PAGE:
Menu
The New Contemporary Art Magazine

Psychedelic Animations and GIFs by Nicolas Fong

Nicolas Fong creates GIFS and short animated films filled with peculiar characters and imaginative scenarios. In his work, psychedelic shapes morph into one another as dreamlike narratives unravel. In a recent video Fong created for the band BRNS' song "Many Changes," an abstract, underwater creature evolves into many different lifeforms. The video highlights the cyclical nature of life and the beauty of the natural world. In another video for Forever Pavot's song "Green Nap," smoke filling an 1800s-style opium den floats to the ceiling, revealing kaleidoscopic visuals and trippy patterns. Take a look at some of Fong's work below and follow his Vimeo channel to see more of his films.

Nicolas Fong creates GIFS and short animated films filled with peculiar characters and imaginative scenarios. In his work, psychedelic shapes morph into one another as dreamlike narratives unravel. In a recent video Fong created for the band BRNS’ song “Many Changes,” an abstract, underwater creature evolves into many different lifeforms. The video highlights the cyclical nature of life and the beauty of the natural world. In another video for Forever Pavot’s song “Green Nap,” smoke filling an 1800s-style opium den floats to the ceiling, revealing kaleidoscopic visuals and trippy patterns. Take a look at some of Fong’s work below and follow his Vimeo channel to see more of his films.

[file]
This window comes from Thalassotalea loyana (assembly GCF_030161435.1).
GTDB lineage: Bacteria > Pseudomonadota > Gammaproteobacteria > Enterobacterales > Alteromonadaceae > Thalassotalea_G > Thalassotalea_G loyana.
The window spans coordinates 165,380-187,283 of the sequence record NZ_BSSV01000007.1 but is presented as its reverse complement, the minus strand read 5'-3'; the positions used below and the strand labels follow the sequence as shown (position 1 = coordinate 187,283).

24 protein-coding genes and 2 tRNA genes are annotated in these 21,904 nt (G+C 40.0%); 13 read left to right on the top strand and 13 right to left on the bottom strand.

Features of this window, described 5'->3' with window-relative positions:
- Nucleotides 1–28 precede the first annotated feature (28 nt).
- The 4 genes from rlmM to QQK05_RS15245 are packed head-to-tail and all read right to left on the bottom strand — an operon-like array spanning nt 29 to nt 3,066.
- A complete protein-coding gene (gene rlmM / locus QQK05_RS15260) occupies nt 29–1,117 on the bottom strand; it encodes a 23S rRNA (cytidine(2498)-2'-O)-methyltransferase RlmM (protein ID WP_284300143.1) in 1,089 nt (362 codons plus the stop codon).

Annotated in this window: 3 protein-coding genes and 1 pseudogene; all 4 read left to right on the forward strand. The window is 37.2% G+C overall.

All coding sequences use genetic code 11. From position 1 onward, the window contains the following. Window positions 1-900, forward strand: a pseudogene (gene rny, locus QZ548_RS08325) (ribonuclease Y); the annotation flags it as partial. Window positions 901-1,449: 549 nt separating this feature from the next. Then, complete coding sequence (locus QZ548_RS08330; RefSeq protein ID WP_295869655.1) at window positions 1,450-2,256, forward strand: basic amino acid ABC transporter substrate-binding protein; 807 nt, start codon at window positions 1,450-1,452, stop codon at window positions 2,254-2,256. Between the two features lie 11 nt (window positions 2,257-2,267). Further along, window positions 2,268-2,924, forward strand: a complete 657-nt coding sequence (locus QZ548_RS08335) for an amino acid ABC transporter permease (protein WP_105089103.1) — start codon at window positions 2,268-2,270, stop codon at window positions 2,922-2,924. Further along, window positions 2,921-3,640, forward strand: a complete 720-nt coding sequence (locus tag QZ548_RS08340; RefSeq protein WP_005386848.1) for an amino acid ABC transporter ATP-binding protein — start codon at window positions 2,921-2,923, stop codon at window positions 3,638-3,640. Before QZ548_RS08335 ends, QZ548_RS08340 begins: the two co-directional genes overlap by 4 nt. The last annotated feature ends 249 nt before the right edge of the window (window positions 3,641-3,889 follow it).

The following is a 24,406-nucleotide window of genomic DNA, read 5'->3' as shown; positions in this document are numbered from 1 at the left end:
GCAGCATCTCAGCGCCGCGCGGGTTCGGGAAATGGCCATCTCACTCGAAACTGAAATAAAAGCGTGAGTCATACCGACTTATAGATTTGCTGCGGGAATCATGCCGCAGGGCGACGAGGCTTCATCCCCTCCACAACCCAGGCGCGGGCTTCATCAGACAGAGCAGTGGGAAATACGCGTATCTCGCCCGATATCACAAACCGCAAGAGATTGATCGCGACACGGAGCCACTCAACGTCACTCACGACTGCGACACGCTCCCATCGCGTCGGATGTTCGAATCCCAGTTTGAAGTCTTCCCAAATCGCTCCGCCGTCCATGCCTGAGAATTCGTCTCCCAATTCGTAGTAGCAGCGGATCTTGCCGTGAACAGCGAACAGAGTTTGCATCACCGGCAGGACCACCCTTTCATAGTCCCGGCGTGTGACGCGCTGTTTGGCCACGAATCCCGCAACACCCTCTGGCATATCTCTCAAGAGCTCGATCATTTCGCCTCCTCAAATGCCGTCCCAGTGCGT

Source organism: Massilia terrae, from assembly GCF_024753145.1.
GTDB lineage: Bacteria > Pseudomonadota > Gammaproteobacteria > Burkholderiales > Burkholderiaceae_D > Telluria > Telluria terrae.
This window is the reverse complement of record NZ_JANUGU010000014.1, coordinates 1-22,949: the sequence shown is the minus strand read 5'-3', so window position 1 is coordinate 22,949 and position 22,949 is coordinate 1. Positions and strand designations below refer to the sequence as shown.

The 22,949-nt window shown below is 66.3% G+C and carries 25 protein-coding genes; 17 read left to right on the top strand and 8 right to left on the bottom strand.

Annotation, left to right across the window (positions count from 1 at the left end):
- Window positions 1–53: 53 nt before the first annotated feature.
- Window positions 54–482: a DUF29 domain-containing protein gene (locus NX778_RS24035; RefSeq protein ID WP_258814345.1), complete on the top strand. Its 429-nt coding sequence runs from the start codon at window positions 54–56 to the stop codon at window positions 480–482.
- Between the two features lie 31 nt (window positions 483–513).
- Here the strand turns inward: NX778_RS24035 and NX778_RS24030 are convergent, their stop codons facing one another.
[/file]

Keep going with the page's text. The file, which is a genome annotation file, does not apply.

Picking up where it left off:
Meta
Share
Facebook
Reddit
Pinterest
Email
Related Articles
Animator Tyson Ibele’s development of “tyFlow, a particle simulation tool for 3dsmax” has resulted in some absorbing creations. From writhing worm monsters and unraveling pixelated characters to a wave of colliding cyclists, Ibele’s tests move between humorous and disconcerting.
Eggs bounce off of a stack of plates; a glass dissolves around a solid chunk of milk. Mainframe North, the Manchester-based arm of the motion design and VFX group Mainframe, recently put together a compilation of objects defying their natural properties and physics.
Tokyo based collective known as teamLab describe themselves as "ultra-technologists", artists who seek to merge art, technology and design in their work, designed to allow viewers to have a more personal and unique connection with art. With Japanese designer Toshiyuki Inoko at the helm, the collective's installations are nothing short of magical- featured here on our blog, they are a spontaneous experience where artworks come to "life" as animation when approached by visitors. The secret to the magic behind their work is motion sensors that pick up the viewer’s movements, prompting paintings of the natural world to become a blooming and wilting garden of delights. Pace Art + Technology in Silicon Valley, California, seeking to create an environment that encourages educational play, invited teamLab to join their Future Park series- the result of which is "Living Digital Space and Future Parks" opening on February 6th.
Swoon first garnered recognition for her pasted portraits in public spaces, but a new show represents an evolution for the artist, currently showing at Deitch's New York venue. "Cicada" collects new films, installations, and drawings from the artist, who was featured in Hi-Fructose Vol. 36. The sweeping show runs through Feb. 1, 2020. (Installation photos in this story by Genevieve Hanson.)

Subscribe to the Hi-Fructose Mailing List